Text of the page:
Saudi Arabia

Work woes

Print edition : June 28, 2013

Illegal immigrant workers at the Saudi immigration offices in Riyadh on May 26. Saudi Arabia has deported hundreds of thousands of illegal foreign workers as part of labour market reforms designed to reduce unemployment among its own citizens. Illegal workers were given three months, starting April, to fix their legal documents for work and residency. Photo: FAISAL AL NASSER/REUTERS

India's External Affairs Minister Salman Khurshid with Saudi Foreign Minister Prince Faisal Al-Saud at a press conference in Jeddah on May 25. Khurshid discussed the nitaqat policy with Al-Faisal and Adel Fakieh. Photo: AFP/Saudi Press Agency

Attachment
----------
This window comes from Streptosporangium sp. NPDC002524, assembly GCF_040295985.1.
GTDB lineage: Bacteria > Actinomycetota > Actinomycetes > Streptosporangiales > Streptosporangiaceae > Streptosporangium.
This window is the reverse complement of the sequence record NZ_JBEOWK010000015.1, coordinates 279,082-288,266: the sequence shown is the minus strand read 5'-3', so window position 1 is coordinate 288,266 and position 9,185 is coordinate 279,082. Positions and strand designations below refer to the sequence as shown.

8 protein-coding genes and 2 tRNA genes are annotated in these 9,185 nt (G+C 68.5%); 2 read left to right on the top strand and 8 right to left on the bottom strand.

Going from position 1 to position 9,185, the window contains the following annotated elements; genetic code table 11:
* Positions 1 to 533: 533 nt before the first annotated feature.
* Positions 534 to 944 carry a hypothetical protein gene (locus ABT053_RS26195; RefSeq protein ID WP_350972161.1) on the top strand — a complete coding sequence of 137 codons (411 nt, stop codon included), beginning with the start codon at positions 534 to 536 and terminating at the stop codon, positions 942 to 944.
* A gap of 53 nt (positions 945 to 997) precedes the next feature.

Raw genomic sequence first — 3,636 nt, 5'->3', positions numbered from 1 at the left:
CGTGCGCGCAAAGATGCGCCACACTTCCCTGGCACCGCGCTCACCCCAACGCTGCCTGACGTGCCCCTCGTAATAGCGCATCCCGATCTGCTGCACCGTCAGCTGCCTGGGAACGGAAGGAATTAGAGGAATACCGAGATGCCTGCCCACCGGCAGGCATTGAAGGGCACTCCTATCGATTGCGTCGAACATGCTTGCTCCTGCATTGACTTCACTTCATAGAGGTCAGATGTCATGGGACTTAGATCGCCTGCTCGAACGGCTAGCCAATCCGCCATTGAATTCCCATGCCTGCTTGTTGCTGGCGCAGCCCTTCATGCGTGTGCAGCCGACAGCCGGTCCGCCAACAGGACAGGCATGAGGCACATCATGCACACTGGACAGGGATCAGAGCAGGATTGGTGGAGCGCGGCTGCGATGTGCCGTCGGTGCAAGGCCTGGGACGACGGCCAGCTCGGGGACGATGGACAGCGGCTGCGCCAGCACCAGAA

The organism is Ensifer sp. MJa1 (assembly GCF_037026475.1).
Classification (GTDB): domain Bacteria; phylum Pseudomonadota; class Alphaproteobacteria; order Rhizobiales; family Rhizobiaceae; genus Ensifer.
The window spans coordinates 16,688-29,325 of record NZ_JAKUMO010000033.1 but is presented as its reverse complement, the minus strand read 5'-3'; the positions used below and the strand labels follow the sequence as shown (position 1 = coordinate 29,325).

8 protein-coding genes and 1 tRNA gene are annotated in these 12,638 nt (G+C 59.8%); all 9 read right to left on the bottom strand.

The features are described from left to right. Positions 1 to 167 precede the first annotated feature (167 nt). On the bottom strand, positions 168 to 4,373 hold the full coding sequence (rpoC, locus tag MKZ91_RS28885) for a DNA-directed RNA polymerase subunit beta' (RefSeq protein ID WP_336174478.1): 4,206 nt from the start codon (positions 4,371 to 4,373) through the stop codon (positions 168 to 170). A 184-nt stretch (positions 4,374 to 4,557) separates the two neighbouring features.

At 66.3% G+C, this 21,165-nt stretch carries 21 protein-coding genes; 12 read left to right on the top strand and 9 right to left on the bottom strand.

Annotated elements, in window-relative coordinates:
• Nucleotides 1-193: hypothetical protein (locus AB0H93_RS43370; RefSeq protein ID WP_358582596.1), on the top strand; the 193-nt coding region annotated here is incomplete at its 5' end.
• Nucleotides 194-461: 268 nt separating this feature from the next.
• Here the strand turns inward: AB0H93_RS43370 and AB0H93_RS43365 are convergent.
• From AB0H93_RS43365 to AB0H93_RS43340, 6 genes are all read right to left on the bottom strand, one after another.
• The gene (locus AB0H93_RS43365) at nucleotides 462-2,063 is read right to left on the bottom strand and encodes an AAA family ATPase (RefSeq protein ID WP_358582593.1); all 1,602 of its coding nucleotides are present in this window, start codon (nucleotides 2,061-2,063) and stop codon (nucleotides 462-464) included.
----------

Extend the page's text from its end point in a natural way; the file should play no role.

The man in the mobile immolated himself after he was not allowed to sell watermelons from his pick-up truck. Photo: FAISAL AL NASSER/REUTERS

Ethiopian migrants at a transit centre in Haradh, a Yemeni border town, waiting to enter Saudi Arabia legally. Photo: Khaled Abdullah/REUTERS

Filipino workers repatriated from Saudi Arabia and their relatives protest in Manila on May 21. Photo: Aaron Favila/AP

Saudi Labour Minister Adel Fakieh. He favours a 'realistic, practical and fair' labour contract system.

The Saudi Kingdom’s young population remains increasingly jobless and in poverty while xenophobia, in the form of the nitaqat scheme, haunts the poorly paid foreign workers.
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